Prune cakeSweet, glossy and bursting with flavor, Agen prunes have been part of south-west France’s gastronomic history since the 12th century. During that time, crusaders returned back from Syria with Damson plum trees which the Bendectine monks of Clairac, not far from Agen, crossed with their own, local plum variety. The result was a new kind of plum which they called the Ente plum. Since then, the plum has been used to produce the famous pruneaux d’Agen, named after the city from which the prunes were shipped all over Europe. Today, more than half of the production of the fruit is still taking place in the Lot-et-Garonne.
The dark plums are harvested between mid-August and mid-September. By that time, they are so ripe and sun-drenched that the trees either naturally drop them or need nothing more than a gentle shake to let them fall to into the harvesting nets. After careful sorting, the best fruits are dried and preserved for year-round use.

Agen prunes are not only delicious, but they are also extremely healthy and versatile. Full of fiber, iron and antioxidants, they can be eaten as a nutritious snack or incorporated into a wide variety of recipes. Try them in your oatmeal or cereals, in hearty cold-weather stews and in desserts; like this delectable prune and almond cake. It makes a wonderful teatime treat but is also a perefct way to round off a special dinner. In that case, serve it in tiny slices and with a scoop of good vanilla ice cream, one or two Agen prunes soaked in red wine and a light dusting of icing sugar.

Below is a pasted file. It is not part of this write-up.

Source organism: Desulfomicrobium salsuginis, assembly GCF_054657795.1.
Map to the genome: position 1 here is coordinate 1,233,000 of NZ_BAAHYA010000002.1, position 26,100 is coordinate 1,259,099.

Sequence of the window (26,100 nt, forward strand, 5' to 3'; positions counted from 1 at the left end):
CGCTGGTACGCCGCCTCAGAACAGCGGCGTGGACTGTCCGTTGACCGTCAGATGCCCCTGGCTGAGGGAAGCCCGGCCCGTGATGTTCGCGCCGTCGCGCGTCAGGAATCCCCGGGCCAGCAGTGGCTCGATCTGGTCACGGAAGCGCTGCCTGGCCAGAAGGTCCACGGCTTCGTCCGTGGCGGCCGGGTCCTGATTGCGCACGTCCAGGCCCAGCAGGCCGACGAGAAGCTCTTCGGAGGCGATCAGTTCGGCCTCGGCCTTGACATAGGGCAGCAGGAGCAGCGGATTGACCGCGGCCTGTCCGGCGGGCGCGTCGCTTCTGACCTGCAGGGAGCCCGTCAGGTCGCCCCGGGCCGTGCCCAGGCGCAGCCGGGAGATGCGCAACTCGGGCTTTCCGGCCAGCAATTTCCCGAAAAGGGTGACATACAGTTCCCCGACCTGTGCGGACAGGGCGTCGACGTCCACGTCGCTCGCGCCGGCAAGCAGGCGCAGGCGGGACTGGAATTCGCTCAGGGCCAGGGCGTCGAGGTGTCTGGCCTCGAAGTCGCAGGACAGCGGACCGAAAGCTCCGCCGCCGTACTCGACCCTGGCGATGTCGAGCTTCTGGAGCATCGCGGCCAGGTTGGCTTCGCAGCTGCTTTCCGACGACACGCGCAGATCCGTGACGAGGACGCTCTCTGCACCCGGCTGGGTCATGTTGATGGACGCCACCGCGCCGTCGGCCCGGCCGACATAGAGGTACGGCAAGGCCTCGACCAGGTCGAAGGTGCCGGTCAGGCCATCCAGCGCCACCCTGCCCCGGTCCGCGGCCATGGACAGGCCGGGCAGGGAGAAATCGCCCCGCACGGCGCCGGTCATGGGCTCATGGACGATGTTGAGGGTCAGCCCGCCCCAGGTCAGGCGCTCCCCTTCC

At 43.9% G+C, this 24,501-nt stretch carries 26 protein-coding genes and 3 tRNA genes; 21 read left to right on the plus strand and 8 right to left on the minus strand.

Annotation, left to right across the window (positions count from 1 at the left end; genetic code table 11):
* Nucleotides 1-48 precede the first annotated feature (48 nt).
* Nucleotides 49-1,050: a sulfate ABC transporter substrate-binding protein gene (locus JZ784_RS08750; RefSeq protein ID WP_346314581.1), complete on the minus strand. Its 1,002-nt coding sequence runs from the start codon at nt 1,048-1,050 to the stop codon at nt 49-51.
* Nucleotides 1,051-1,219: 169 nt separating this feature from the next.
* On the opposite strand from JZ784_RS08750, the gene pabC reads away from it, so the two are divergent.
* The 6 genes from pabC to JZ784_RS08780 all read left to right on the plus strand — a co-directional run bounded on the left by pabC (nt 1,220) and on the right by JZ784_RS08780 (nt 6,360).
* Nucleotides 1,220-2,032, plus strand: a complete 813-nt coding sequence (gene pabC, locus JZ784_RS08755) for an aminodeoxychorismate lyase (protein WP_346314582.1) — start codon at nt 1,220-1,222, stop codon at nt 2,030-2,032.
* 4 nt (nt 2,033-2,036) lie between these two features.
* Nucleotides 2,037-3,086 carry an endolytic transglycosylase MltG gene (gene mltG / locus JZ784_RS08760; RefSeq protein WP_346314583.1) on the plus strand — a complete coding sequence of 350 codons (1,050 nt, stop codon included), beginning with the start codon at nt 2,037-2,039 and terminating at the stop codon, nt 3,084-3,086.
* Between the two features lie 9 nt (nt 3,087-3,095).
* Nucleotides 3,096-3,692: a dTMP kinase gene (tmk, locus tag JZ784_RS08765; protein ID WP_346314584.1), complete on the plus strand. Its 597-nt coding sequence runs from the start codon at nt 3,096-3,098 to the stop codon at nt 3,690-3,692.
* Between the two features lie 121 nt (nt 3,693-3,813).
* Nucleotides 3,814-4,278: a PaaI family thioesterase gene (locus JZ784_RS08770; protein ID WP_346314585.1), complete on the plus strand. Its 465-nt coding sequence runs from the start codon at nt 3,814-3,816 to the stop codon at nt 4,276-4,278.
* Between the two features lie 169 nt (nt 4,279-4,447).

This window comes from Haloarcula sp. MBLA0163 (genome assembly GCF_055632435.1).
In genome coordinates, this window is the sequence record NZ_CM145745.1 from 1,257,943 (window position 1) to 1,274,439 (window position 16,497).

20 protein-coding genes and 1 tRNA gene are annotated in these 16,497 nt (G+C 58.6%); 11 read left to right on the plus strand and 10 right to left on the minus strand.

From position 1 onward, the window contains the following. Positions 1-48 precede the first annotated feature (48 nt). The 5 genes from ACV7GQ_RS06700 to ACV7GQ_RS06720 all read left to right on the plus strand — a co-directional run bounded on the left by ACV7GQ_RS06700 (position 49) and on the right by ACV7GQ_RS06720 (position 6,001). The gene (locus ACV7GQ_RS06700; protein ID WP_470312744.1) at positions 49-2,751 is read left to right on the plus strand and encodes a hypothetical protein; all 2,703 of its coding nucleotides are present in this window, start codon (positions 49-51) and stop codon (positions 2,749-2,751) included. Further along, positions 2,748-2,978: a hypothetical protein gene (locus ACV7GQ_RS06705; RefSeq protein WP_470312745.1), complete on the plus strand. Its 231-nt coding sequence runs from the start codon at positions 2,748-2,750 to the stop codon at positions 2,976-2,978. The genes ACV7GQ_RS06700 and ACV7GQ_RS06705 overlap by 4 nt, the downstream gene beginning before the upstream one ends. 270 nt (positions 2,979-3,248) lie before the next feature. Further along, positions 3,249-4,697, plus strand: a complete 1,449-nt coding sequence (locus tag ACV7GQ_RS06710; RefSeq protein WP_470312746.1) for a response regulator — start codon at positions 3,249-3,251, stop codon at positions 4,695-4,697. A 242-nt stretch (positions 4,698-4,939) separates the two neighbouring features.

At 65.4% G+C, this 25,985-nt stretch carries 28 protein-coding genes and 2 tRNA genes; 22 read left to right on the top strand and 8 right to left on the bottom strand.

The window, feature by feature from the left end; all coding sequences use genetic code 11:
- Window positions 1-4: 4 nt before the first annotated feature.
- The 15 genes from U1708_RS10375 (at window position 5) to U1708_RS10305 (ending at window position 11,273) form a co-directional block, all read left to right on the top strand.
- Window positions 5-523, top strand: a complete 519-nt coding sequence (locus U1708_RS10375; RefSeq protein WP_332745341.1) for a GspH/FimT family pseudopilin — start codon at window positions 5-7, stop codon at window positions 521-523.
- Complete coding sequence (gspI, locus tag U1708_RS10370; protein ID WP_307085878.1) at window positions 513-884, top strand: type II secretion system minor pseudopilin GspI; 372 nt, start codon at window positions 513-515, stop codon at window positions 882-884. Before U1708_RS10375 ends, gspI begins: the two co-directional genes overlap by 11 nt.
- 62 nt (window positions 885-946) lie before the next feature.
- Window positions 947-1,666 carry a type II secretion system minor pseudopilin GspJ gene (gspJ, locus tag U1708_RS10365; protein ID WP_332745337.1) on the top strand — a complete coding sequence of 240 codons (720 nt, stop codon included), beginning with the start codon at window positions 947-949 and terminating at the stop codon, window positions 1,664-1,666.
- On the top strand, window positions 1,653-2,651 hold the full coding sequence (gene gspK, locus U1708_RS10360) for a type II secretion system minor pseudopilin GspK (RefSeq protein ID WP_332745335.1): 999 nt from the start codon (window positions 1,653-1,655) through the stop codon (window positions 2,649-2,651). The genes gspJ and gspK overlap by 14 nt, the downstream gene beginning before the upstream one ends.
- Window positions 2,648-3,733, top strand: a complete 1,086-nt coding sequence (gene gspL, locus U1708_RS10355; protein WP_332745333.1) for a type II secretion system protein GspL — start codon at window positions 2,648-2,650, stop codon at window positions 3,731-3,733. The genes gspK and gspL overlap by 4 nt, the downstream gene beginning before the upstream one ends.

Agen Prune Cake with Armagnac
Serves 8-12

  • 130g pruneaux d’Agen, roughly chopped
  • 2 tbsps Armagnac
  • 175g all-purpose flour
  • 1 ½ tsp baking powder
  • pinch of salt
  • 75g ground almonds
  • 125g soft butter
  • 175g sugar
  • 3 eggs
  • 1 tsp vanilla extract

Soak the chopped prunes in the Armagnac and set aside while you get on with the rest of the recipe. Preheat the oven to 170°C. Butter a round 22 cm cake tin and line the bottom with a circle of baking paper. Dust the sides with a little flour, shaking off any excess. Sift the flour, baking powder and salt into a bowl. Add in the ground almonds and stir to combine. Using a hand-held or standing mixer, beat the butter and the sugar until they form a light paste. Add in the eggs, one by one, while continuing to beat. Add the vanilla extract. Gently fold the dry ingredients into the wet using a wooden spoon. Add the prunes along with the Armagnac and fold again. Pour the batter into the prepared cake tin and bake for approximately 45 minutes. About 15 minutes before the end of the cooking time, check to see if your cake is browning too rapidly. Should that be the case, cover with a sheet of aluminum foil and continue to bake. Check to see if it’s done by inserting a wooden skewer into the center of the cake. It should come out clean.


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